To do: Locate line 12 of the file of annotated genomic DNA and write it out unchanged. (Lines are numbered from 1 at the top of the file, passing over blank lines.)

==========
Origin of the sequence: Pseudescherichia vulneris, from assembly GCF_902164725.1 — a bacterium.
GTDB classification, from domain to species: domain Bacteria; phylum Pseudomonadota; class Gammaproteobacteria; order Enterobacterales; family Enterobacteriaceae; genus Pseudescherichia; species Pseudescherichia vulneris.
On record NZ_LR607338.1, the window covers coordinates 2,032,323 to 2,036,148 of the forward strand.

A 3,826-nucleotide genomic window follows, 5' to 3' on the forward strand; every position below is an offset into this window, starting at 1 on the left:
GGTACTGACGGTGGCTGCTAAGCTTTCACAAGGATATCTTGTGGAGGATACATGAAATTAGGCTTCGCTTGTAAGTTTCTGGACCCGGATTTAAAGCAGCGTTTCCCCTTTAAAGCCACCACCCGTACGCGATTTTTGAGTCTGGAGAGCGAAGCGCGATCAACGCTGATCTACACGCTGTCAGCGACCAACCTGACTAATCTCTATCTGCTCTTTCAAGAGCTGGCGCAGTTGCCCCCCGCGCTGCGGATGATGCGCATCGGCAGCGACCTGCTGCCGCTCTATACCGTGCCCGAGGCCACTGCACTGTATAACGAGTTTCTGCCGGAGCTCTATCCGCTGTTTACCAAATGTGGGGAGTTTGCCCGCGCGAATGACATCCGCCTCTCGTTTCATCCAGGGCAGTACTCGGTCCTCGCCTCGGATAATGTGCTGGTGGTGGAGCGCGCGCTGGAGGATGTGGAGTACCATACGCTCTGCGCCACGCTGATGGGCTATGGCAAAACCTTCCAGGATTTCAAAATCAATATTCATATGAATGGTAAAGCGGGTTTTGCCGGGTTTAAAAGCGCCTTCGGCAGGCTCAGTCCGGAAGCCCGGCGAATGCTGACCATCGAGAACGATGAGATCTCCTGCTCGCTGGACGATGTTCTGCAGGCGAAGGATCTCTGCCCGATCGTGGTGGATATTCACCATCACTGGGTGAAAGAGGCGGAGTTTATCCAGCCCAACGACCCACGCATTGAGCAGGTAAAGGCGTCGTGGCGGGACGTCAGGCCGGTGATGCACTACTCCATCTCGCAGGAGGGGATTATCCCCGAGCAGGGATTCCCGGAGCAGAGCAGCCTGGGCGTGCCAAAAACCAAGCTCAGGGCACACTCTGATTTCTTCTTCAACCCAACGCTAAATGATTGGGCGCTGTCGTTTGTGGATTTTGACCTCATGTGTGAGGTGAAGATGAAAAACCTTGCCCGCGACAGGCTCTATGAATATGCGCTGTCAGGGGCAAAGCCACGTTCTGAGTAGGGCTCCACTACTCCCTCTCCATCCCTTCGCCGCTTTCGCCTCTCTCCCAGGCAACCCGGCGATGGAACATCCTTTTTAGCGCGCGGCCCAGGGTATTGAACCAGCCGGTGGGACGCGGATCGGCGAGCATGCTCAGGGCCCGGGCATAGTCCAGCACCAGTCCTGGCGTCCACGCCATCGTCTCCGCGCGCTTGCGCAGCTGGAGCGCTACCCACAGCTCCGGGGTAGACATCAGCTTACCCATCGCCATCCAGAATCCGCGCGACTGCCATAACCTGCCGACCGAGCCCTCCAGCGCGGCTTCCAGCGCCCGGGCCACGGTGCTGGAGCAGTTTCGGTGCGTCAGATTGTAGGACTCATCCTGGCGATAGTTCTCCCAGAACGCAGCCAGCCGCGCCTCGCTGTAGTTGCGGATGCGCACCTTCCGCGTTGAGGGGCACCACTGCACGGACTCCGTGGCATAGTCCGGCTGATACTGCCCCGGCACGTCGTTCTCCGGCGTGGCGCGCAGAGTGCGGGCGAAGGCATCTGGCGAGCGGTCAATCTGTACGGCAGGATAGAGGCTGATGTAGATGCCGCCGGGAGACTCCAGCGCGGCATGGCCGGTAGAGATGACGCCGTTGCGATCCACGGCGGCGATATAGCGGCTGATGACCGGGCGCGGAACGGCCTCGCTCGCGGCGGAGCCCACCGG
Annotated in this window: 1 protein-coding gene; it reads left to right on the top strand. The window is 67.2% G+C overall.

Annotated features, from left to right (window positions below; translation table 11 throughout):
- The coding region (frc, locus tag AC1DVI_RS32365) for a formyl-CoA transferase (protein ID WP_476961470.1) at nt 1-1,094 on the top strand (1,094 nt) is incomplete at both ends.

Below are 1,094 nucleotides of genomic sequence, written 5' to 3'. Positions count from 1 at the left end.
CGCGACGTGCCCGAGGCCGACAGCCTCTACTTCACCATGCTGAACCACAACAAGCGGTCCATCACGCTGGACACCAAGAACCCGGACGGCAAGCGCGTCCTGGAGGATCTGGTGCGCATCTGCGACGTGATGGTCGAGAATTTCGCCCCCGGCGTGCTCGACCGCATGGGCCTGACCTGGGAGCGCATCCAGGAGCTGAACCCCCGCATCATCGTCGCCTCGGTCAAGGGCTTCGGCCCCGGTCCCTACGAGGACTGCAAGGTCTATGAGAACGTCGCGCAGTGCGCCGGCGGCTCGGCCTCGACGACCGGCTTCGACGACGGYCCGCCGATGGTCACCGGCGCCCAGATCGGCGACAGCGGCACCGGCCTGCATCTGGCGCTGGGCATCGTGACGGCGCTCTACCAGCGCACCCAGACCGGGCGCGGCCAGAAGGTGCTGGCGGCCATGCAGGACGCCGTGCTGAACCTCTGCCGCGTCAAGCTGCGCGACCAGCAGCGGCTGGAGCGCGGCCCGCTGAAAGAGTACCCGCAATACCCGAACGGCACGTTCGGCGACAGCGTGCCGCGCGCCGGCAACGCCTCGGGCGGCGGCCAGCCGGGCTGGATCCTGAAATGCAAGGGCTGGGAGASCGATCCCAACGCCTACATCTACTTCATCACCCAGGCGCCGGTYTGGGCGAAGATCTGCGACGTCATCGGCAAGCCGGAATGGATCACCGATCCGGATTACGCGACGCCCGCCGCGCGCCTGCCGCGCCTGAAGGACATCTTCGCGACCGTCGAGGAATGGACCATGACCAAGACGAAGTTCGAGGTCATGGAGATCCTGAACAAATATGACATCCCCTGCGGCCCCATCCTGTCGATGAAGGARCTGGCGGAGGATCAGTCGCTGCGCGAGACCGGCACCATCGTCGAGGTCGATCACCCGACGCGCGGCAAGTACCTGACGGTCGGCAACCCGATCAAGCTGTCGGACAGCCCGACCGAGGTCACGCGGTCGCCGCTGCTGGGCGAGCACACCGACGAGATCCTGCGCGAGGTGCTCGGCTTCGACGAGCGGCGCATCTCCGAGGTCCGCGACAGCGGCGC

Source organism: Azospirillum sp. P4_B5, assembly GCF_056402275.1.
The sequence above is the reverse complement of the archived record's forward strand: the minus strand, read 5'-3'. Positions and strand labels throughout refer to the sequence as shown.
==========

The sequence above is the reverse complement of the archived record's forward strand: the minus strand, read 5'-3'. Positions and strand labels throughout refer to the sequence as shown.